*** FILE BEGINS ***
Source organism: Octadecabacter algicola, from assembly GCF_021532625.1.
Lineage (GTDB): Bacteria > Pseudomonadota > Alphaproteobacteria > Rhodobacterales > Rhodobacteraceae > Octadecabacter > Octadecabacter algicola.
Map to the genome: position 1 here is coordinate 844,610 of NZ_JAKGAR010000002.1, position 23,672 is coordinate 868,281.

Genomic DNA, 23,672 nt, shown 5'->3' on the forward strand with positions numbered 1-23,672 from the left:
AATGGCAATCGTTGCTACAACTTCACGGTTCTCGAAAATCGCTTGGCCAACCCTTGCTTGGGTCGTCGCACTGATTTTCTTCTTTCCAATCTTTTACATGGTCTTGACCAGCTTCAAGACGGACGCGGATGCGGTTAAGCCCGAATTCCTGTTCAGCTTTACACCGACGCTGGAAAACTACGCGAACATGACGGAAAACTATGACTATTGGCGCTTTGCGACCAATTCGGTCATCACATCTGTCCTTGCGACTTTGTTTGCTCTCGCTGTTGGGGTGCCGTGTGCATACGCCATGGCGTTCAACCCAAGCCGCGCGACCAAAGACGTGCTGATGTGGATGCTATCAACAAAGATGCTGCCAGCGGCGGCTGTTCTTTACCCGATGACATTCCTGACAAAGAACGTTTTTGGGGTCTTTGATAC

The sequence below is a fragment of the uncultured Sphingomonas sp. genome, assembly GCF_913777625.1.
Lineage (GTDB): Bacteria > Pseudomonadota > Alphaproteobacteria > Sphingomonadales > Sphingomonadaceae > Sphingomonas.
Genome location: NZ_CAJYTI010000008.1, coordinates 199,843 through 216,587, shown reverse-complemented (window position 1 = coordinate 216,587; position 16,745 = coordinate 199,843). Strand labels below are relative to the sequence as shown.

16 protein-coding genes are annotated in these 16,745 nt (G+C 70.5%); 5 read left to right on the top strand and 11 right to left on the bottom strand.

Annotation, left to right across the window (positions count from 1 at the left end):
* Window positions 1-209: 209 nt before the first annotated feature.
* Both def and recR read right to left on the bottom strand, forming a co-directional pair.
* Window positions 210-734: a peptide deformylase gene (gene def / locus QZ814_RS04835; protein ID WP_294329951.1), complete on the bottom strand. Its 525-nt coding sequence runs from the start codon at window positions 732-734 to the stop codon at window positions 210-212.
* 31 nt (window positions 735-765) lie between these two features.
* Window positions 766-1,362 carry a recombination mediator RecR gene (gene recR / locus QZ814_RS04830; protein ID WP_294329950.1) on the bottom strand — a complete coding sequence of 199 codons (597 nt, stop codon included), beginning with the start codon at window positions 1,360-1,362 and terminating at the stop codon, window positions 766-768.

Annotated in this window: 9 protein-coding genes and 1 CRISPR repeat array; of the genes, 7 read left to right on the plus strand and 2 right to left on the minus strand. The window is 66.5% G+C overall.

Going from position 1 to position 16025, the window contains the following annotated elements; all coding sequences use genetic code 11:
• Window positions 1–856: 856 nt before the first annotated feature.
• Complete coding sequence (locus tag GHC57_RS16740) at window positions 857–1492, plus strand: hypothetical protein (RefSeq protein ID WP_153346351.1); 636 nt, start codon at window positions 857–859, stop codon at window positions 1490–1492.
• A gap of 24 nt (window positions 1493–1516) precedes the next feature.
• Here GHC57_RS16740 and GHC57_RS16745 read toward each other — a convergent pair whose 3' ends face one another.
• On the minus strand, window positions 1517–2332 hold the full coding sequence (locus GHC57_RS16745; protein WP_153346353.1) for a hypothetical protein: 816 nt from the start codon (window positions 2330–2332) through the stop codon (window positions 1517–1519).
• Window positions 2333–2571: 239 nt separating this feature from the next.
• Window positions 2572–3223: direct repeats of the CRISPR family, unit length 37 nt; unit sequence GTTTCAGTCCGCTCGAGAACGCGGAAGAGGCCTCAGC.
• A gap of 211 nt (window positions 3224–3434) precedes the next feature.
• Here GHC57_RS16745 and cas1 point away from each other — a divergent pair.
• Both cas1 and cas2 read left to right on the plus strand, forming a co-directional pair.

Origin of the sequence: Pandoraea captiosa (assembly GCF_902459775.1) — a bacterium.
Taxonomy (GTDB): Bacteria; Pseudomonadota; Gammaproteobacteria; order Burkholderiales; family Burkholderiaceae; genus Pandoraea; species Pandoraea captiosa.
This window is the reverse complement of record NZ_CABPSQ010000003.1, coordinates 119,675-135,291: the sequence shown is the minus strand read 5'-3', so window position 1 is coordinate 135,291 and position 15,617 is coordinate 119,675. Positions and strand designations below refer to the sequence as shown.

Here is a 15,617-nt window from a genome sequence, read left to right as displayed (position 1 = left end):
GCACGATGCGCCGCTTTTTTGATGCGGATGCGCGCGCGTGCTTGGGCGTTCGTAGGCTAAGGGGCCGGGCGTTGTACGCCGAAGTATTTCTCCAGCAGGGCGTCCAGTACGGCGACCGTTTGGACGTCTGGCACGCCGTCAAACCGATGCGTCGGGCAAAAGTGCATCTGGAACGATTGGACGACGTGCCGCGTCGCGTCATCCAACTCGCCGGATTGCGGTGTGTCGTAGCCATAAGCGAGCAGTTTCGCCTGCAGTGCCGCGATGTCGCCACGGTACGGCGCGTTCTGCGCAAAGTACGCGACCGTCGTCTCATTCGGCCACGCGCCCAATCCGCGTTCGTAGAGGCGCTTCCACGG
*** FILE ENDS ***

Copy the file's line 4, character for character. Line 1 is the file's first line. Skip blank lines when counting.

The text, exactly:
Genomic DNA, 23,672 nt, shown 5'->3' on the forward strand with positions numbered 1-23,672 from the left: